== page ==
Draka is a female Orc warrior originally presumed to be dead. However, with WoD she becomes part of an alternate story line.
This list shows that they could have developed more for WoD, though. The well-known Sylvanas Windrunner and Jaina Proudmoore demonstrate WoW’s early inclusion of women, yet we see it diminishes with each new expansion. (See a list of major WoD characters). That may seem a minute detail, but if they changed even one of the warlords to be female, now that would have been an excellent message. It would have spoken volumes about how attentive they are to the discrimination and issues happening in the gaming community. If you think such issues do not exist for WoW, feel free to read another article written before WoD’s release in which the writer speaks to the scarcity of female characters.
If we ignore the lack of female characters and focus solely on the community, we are presented with another issue. As an MMO, WoW is dependent on its online community. I have luckily encountered a scant few crudities, but that is not everyone’s experience. For example, when I was in a random dungeon group some of the language (including unnecessary rape jokes and “pussy” jokes) was disappointing. Considering the average age of the fan base, it is remarkable there is not more maturity present. Unfortunately, this is not limited to WoW. There are many online community games where women are forced to either take it or get out.
How can we change it? Leaders and authority figures, such as game developers, can take a stronger stance in showing that they support women. Women are, after all, half the global population; and yet, we find in many places they are treated less than human, that somehow they are less than men. Not only are women half the population, but a simple statistical search shows that women are almost half the gaming community as well. Some companies have learned from these statistics and marketed their games to women. Unfortunately, there is still a huge chunk of other games such as Call of Duty, Halo and MMOs such as WoW that don’t necessarily supply a welcoming landscape for female gamers. Disclaimer: that is not to say I expect pink frills and cute and rainbows, which is often what “marketing towards women” means. Personally, I am not defined by those things and prefer them to stay far away from me. No, not the pink frills! Ahem…well back to business.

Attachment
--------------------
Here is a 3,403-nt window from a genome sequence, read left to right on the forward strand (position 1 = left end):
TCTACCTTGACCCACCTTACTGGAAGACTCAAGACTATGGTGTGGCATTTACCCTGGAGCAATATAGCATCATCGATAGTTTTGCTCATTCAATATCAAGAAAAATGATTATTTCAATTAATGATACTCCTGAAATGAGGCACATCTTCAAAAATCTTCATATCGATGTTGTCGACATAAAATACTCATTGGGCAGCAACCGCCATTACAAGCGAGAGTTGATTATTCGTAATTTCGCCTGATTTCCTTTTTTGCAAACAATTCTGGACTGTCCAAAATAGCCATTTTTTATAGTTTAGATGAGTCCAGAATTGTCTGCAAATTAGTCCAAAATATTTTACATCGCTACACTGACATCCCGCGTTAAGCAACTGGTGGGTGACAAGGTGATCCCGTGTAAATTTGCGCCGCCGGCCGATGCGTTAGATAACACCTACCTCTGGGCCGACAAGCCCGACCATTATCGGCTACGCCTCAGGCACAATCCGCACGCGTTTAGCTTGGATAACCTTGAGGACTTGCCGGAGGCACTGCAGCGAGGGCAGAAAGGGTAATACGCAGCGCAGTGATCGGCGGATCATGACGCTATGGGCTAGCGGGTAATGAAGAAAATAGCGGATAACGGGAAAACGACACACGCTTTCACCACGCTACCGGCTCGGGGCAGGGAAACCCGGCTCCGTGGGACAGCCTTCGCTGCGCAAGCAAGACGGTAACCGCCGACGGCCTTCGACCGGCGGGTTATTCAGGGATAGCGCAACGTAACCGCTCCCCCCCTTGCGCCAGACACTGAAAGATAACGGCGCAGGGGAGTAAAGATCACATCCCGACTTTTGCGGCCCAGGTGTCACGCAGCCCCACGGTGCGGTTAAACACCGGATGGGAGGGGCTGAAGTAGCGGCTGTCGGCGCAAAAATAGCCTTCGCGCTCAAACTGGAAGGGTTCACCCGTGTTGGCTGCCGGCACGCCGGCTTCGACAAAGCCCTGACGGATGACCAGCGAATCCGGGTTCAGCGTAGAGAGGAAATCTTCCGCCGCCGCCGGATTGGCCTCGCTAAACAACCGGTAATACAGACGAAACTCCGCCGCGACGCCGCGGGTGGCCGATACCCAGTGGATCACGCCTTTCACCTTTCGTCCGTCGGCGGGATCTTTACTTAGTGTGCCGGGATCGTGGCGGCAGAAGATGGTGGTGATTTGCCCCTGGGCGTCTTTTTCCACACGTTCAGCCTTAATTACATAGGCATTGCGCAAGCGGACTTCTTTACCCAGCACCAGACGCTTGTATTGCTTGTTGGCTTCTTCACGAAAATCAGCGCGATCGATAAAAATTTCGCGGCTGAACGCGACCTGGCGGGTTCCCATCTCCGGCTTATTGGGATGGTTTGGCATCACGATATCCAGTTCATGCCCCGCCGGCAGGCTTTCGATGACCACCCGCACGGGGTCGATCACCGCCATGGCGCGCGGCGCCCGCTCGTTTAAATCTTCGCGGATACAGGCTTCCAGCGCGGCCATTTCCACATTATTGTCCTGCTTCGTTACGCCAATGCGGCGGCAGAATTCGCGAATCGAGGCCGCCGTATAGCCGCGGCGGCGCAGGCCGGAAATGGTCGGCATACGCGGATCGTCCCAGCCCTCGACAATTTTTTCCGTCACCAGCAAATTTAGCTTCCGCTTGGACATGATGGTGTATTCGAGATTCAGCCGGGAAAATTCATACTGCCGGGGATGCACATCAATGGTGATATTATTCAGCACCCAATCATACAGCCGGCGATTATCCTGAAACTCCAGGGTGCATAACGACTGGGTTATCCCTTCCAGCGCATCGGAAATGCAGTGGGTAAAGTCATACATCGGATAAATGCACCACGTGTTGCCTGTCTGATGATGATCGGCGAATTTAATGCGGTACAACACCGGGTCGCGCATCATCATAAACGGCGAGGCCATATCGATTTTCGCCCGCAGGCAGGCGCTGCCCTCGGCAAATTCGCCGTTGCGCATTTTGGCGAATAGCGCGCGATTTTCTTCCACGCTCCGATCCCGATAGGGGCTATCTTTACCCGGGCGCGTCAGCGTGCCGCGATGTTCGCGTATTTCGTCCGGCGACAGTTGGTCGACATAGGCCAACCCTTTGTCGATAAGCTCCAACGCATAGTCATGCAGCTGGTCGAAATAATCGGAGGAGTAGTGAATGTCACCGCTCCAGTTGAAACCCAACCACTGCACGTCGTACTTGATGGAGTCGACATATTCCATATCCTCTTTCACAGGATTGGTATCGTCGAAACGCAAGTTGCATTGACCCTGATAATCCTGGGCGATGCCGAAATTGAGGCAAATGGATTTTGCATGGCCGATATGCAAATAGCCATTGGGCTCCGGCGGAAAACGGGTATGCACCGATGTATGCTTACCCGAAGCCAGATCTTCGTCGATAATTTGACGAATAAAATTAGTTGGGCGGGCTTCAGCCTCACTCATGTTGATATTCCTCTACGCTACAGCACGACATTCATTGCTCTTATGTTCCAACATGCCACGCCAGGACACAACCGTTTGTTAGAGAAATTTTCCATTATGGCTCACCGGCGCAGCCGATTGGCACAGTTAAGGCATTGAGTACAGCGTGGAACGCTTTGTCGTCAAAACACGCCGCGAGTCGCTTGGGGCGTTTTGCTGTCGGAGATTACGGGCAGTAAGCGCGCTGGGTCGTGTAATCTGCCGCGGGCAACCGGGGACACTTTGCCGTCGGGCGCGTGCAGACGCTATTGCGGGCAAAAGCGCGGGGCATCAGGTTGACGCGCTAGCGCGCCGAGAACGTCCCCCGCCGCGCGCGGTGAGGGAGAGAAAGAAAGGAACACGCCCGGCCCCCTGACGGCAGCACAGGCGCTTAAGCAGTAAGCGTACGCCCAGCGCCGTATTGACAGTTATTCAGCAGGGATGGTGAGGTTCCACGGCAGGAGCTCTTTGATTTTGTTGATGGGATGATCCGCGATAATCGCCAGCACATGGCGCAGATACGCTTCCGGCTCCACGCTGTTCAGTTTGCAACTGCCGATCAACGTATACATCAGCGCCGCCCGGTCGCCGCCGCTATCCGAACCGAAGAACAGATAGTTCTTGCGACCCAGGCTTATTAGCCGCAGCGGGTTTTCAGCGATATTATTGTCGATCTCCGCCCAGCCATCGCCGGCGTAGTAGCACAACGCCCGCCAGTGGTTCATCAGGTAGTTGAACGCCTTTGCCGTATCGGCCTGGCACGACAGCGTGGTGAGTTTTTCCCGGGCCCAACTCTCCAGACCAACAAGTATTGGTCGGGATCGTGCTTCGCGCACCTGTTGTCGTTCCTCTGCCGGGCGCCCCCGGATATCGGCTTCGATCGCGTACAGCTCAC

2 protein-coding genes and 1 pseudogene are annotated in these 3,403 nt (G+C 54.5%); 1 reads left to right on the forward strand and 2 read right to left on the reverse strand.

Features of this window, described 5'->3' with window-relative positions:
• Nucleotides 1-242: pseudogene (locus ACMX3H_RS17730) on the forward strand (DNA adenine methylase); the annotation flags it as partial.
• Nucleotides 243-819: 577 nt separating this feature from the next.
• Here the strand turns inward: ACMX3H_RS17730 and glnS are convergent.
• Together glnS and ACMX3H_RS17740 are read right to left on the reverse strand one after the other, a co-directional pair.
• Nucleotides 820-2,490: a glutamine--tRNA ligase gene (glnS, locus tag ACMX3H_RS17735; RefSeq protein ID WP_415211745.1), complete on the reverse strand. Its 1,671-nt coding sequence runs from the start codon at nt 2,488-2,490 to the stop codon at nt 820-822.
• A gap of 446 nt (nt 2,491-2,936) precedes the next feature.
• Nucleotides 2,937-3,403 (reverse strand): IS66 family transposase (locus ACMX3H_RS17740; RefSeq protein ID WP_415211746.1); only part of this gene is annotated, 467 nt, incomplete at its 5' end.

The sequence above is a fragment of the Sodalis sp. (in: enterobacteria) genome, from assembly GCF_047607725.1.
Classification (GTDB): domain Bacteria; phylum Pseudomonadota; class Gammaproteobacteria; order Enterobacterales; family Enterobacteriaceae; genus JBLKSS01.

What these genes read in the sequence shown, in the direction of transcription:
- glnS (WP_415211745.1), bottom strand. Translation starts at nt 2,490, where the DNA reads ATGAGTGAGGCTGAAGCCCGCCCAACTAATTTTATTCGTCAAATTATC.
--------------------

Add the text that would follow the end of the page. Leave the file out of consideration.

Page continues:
As authority figures, game developers can do a better job acknowledging that half their customers are females, as well as show them respect by representing their female customer base more honestly. For example, developers can prevent poor behavior by supplying better guidelines, limiting language, or even suspending such players for a brief period of time, which would help the gaming culture understand respect towards all players. While I don’t believe limiting language is the best option (I do after all believe in freedom of expression), I do think developers can help put an end to rape jokes. It is neither freedom of expression nor productive. Small changes and steps lead to bigger changes. If games such as WoW start incorporating more female-friendly stories, characters, and language the culture will eventually follow down a more secure road of respect. We all are geeks and we all deserve a safe place to express our geekery.
*Note: this discussion does not encompass all comics, books and story lines. It focuses solely on the new expansion of the game, WoD.
Editor’s Note (1/6/2015): The Common Room also discussed WoW and Jaina Proudmoore in their weekly podcast. Check it out!